rebuff

[ noun ri-buhf, ree-buhf; verb ri-buhf ]
/ noun rɪˈbʌf, ˈri bʌf; verb rɪˈbʌf /

noun

a blunt or abrupt rejection, as of a person making advances.
a peremptory refusal of a request, offer, etc.; snub.
a check to action or progress.

verb (used with object)

to give a rebuff to; check; repel; refuse; drive away.

Nearby words

  1. rebranding,
  2. rebreathing,
  3. rebreathing anesthesia,
  4. rebreathing technique,
  5. rebroadcast,
  6. rebuild,
  7. rebuke,
  8. rebus,
  9. rebus sic stantibus,
  10. rebut

Origin of rebuff

1580–90; < Middle French rebuffer < Italian ribuffare to disturb, reprimand, derivative of ribuffo (noun), equivalent to ri- re- + buffo puff; see buffoon

Related formsre·buff·a·ble, adjectivere·buff·a·bly, adverbun·re·buff·a·ble, adjectiveun·re·buffed, adjective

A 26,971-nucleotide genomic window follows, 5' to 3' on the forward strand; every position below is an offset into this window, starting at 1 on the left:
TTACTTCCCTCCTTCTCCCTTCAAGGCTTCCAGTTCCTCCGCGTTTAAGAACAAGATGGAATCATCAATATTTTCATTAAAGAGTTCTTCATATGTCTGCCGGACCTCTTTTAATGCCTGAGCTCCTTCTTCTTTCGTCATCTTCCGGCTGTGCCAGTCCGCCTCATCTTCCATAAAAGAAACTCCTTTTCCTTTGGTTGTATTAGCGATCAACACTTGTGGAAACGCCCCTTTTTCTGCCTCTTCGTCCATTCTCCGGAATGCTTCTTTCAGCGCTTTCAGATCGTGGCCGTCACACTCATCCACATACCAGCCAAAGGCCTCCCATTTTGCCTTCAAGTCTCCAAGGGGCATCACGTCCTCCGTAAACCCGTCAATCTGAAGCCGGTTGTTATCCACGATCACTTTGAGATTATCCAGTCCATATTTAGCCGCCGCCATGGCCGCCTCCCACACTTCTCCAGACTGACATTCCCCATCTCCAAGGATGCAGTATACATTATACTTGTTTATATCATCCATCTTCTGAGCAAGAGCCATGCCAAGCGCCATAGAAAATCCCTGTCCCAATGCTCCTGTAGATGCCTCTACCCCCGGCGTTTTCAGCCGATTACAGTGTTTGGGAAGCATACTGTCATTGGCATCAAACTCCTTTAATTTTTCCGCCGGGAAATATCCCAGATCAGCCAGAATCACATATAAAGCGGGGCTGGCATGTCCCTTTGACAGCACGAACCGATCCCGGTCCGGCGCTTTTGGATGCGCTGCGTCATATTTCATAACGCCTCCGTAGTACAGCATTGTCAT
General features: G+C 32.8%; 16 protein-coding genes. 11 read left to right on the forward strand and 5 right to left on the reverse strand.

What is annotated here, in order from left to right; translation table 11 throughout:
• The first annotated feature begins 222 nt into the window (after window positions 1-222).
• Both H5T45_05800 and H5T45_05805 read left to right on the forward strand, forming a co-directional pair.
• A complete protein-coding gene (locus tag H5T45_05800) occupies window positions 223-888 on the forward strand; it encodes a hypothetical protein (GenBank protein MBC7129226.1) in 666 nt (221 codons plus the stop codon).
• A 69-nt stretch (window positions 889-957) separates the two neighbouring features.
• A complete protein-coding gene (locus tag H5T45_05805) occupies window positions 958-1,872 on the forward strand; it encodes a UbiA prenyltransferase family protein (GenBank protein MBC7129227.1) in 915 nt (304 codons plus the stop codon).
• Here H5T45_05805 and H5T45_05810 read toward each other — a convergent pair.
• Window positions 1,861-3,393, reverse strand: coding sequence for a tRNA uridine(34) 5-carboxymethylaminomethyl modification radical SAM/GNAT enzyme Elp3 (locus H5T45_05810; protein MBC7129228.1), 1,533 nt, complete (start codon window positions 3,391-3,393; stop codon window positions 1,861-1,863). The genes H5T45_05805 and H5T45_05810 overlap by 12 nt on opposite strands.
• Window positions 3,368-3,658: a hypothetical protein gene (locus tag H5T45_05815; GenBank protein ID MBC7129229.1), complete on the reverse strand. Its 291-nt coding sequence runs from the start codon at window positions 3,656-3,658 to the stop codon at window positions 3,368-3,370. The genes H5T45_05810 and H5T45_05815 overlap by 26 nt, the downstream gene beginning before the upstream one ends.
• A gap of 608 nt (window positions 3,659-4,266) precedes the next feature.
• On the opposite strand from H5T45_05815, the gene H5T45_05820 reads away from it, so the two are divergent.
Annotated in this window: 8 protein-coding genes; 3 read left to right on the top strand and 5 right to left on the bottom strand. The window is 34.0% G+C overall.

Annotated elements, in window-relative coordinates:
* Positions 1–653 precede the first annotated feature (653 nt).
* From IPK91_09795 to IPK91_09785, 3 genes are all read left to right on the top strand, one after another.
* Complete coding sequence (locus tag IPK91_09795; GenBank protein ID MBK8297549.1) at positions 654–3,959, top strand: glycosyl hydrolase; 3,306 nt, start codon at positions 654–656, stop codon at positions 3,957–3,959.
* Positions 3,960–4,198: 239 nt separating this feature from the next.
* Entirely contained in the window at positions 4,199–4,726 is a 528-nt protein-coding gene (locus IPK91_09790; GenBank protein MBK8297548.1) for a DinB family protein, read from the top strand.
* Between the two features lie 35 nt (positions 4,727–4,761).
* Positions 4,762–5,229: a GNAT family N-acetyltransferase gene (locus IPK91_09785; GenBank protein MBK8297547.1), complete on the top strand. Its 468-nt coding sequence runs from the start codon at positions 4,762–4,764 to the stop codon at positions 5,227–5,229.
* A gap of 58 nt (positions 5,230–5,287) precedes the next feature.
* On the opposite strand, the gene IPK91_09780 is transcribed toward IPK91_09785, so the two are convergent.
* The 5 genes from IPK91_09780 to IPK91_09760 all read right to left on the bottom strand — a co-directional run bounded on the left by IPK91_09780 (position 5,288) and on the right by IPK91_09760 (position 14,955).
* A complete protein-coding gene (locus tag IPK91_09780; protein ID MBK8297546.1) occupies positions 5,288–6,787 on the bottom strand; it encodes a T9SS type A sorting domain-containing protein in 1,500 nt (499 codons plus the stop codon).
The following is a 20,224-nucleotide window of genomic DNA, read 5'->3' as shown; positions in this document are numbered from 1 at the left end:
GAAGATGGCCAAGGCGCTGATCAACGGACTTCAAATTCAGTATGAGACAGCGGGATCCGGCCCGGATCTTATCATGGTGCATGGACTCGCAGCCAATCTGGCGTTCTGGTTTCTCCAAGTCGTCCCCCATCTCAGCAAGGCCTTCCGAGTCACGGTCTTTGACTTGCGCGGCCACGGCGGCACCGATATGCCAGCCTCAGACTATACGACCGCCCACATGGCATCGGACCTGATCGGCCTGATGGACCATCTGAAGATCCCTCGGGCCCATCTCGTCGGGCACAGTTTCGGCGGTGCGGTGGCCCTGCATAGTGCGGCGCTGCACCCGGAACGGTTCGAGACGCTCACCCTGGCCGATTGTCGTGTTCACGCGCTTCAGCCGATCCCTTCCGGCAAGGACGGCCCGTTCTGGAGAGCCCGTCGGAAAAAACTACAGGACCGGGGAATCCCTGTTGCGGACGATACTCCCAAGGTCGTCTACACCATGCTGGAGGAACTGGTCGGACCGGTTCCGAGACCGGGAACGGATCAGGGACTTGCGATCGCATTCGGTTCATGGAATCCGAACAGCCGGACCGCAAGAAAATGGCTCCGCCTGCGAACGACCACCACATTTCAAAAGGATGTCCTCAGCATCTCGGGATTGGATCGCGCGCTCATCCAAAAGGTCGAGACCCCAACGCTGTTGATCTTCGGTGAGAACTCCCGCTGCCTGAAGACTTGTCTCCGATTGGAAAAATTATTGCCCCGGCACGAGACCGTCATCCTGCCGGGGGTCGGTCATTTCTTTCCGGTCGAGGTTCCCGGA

Dictionary.com Unabridged Based on the Random House Unabridged Dictionary, © Random House, Inc. 2019

Examples from the Web for rebuff


British Dictionary definitions for rebuff

rebuff

/ (rɪˈbʌf) /

verb (tr)

to snub, reject, or refuse (a person offering help or sympathy, an offer of help, etc) abruptly or out of hand
to beat back (an attack); repel

noun

a blunt refusal or rejection; snub
any sudden check to progress or action

Word Origin for rebuff

C16: from Old French rebuffer, from Italian ribuffare, from ribuffo a reprimand, from ri- re- + buffo puff, gust, apparently of imitative origin

Collins English Dictionary - Complete & Unabridged 2012 Digital Edition © William Collins Sons & Co. Ltd. 1979, 1986 © HarperCollins Publishers 1998, 2000, 2003, 2005, 2006, 2007, 2009, 2012

Word Origin and History for rebuff
Online Etymology Dictionary, © 2010 Douglas Harper